Journal Article

Clinical Significance of Spontaneous <i>Aeromonas</i> Bacterial Peritonitis in Cirrhotic Patients: A Matched Case-Control Study

Jae-Phil Choi, Sang-Oh Lee, Hyun-Hee Kwon, Yee Gyung Kwak, Seong-Ho Choi, Seung Kwan Lim, Mi Na Kim, Jin-Yong Jeong, Sang-Ho Choi, Jun Hee Woo and Yang Soo Kim

in Clinical Infectious Diseases

Published on behalf of Infectious Diseases Society of America

Volume 47, issue 1, pages 66-72
Published in print July 2008 | ISSN: 1058-4838
Published online July 2008 | e-ISSN: 1537-6591 | DOI: http://dx.doi.org/10.1086/588665
Clinical Significance of Spontaneous Aeromonas Bacterial Peritonitis in Cirrhotic Patients: A Matched Case-Control Study

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Background. Although Aeromonas species are known to cause bacteremia in patients with cirrhosis, less is known about spontaneous bacterial peritonitis (SBP) caused by Aeromonas species in these patients.

Methods. We performed a retrospective, matched case-control study (1:2 ratio) consisting of patients presenting with SBP due to Aeromonas species from January 1997 through December 2006. Control subjects were patients with SBP caused by other organisms and were matched to the patients by age (±1 year) and sex.

Results. We identified 43 patients with SBP due to Aeromonas species, 40 (93%) of whom had Aeromonas hydrophila infection and 3 (7%) of whom had Aeromonas sorbia infection. There were 81 control subjects, of whom 38 (47%) were infected with Escherichia coli, 25 (31%) were infected with Klebsiella species, 12 (15%) were infected with Streptococcus species, and 6 (7%) were infected with other bacteria. Baseline Child-Pugh class and model for end-stage liver disease score did not differ between groups. A significant increase in the incidence of infection during the warm season (July–September) was observed in the group with SBP due to Aeromonas species, compared with the group with SBP due to other bacteria (63% vs. 25%; P<.001). Diarrheal episodes were significantly more frequent in the group with SBP due to Aeromonas species (26% vs. 6%; P=.002). There were no statistically significant differences between groups with regard to appropriateness of initial antibiotic therapy, 3-day mortality, and 30-day cumulative survival. In the group with Aeromonas infection, the in-hospital mortality rate was 23%; septic shock was the only independent prognostic factor of in-hospital mortality (odds ratio, 34.5; 95% confidence interval, 1.9–640.6; P=.02).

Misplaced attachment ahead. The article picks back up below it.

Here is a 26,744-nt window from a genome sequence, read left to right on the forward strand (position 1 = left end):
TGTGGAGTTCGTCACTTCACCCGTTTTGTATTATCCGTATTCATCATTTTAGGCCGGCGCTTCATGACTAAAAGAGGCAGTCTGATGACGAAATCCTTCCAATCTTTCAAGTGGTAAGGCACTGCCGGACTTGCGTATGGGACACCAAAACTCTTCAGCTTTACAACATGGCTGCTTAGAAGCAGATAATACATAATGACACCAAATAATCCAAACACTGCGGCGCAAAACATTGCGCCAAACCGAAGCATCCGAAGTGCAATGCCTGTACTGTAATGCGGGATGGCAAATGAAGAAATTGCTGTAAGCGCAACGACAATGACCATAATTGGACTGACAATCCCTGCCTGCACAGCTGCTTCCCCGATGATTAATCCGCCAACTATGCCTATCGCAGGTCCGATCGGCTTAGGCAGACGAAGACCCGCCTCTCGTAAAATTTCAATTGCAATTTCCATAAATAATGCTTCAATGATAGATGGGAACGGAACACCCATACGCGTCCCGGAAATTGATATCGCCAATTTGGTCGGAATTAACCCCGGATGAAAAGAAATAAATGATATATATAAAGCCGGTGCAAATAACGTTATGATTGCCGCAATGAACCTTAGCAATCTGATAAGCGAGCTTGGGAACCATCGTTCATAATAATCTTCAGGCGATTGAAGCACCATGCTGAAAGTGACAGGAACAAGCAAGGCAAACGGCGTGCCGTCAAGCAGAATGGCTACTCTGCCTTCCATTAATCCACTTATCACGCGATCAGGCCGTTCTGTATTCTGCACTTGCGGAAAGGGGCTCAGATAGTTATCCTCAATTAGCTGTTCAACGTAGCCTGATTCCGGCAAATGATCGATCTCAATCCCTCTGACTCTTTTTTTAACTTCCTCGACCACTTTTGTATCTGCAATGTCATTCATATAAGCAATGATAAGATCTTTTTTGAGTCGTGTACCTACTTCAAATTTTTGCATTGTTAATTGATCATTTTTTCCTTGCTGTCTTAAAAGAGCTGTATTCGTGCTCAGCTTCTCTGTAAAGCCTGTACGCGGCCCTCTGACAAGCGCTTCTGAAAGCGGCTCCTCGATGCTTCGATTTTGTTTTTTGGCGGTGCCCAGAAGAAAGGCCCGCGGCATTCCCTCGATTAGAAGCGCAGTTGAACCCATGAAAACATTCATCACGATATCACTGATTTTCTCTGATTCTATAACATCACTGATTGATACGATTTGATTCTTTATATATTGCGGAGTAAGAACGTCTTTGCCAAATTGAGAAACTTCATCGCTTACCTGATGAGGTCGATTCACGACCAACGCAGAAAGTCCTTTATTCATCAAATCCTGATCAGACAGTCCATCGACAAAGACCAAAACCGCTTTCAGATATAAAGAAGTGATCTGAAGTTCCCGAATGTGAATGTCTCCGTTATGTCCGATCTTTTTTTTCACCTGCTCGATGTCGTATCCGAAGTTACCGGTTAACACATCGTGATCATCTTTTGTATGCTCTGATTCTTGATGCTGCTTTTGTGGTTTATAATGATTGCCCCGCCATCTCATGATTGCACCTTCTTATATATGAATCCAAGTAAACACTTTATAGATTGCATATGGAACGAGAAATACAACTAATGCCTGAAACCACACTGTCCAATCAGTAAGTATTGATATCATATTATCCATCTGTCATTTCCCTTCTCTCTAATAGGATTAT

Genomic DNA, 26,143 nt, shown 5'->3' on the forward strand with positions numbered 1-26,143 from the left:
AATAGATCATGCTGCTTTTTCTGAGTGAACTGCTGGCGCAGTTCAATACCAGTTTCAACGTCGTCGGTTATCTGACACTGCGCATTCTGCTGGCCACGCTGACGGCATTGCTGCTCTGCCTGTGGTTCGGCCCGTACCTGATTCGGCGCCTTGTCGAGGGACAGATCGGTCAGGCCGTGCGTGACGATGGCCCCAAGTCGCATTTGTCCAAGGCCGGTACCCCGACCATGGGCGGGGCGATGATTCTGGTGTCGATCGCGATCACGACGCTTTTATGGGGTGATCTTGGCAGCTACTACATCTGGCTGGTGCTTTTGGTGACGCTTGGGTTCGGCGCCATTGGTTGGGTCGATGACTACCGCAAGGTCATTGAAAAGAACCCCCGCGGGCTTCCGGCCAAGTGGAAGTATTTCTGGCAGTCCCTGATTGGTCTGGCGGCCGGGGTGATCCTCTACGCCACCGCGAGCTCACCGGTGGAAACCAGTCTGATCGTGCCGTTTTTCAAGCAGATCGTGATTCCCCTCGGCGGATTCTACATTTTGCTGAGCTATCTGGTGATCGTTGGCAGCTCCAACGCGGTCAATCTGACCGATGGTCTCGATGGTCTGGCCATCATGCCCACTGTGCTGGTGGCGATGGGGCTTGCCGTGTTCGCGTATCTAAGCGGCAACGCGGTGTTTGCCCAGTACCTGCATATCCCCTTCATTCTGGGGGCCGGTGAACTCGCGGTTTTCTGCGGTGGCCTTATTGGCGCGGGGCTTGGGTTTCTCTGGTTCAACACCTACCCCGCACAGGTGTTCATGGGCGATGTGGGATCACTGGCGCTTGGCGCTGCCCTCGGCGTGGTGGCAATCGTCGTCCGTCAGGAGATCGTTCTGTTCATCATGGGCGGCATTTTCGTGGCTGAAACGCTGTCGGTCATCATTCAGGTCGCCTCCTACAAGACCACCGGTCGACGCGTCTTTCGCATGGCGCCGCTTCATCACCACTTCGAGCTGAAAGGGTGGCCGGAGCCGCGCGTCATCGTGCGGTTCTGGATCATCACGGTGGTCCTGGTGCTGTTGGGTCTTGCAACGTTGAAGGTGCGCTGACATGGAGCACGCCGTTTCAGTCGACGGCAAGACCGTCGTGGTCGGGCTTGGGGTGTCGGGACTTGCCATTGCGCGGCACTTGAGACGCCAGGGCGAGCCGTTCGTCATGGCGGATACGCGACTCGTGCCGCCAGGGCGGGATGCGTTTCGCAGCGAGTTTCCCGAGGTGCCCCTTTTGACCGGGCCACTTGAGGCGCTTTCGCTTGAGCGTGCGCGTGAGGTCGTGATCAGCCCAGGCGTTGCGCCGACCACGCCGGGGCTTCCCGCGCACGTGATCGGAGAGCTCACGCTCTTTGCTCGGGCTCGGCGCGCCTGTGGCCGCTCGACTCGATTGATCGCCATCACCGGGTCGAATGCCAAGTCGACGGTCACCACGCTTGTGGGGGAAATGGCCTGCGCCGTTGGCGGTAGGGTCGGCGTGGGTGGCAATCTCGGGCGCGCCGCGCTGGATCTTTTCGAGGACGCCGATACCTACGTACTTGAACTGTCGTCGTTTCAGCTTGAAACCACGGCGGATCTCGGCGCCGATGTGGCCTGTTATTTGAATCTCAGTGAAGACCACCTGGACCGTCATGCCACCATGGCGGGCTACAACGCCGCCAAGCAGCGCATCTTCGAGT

Conclusion. Aeromonas species should be considered to be a causative organism of SBP in cirrhotic patients presenting with diarrheal episodes during the warm season. Compared with SBP caused by other organisms, SBP due to Aeromonas species was not associated with more-advanced cirrhosis.

Journal Article.  3376 words.  Illustrated.

Subjects: Infectious Diseases ; Immunology ; Public Health and Epidemiology ; Microbiology

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